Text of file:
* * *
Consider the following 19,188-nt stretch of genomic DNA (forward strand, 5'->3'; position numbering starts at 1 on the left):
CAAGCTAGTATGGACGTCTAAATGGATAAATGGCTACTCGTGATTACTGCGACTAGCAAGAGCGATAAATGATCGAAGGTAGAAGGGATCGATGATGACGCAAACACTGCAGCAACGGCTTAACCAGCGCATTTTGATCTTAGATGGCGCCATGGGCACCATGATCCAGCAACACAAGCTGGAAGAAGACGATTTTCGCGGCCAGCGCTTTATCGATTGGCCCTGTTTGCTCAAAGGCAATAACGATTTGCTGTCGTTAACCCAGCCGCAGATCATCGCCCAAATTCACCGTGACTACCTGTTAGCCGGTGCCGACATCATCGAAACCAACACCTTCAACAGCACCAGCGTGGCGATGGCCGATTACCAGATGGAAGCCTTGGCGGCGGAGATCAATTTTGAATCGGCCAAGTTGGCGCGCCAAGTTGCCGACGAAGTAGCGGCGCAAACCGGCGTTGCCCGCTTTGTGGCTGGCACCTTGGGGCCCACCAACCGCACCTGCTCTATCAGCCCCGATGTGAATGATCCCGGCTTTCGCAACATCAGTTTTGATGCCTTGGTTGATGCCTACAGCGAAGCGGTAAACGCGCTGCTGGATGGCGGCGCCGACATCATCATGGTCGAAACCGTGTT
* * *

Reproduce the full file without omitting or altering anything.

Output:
Consider the following 19,188-nt stretch of genomic DNA (forward strand, 5'->3'; position numbering starts at 1 on the left):
CAAGCTAGTATGGACGTCTAAATGGATAAATGGCTACTCGTGATTACTGCGACTAGCAAGAGCGATAAATGATCGAAGGTAGAAGGGATCGATGATGACGCAAACACTGCAGCAACGGCTTAACCAGCGCATTTTGATCTTAGATGGCGCCATGGGCACCATGATCCAGCAACACAAGCTGGAAGAAGACGATTTTCGCGGCCAGCGCTTTATCGATTGGCCCTGTTTGCTCAAAGGCAATAACGATTTGCTGTCGTTAACCCAGCCGCAGATCATCGCCCAAATTCACCGTGACTACCTGTTAGCCGGTGCCGACATCATCGAAACCAACACCTTCAACAGCACCAGCGTGGCGATGGCCGATTACCAGATGGAAGCCTTGGCGGCGGAGATCAATTTTGAATCGGCCAAGTTGGCGCGCCAAGTTGCCGACGAAGTAGCGGCGCAAACCGGCGTTGCCCGCTTTGTGGCTGGCACCTTGGGGCCCACCAACCGCACCTGCTCTATCAGCCCCGATGTGAATGATCCCGGCTTTCGCAACATCAGTTTTGATGCCTTGGTTGATGCCTACAGCGAAGCGGTAAACGCGCTGCTGGATGGCGGCGCCGACATCATCATGGTCGAAACCGTGTT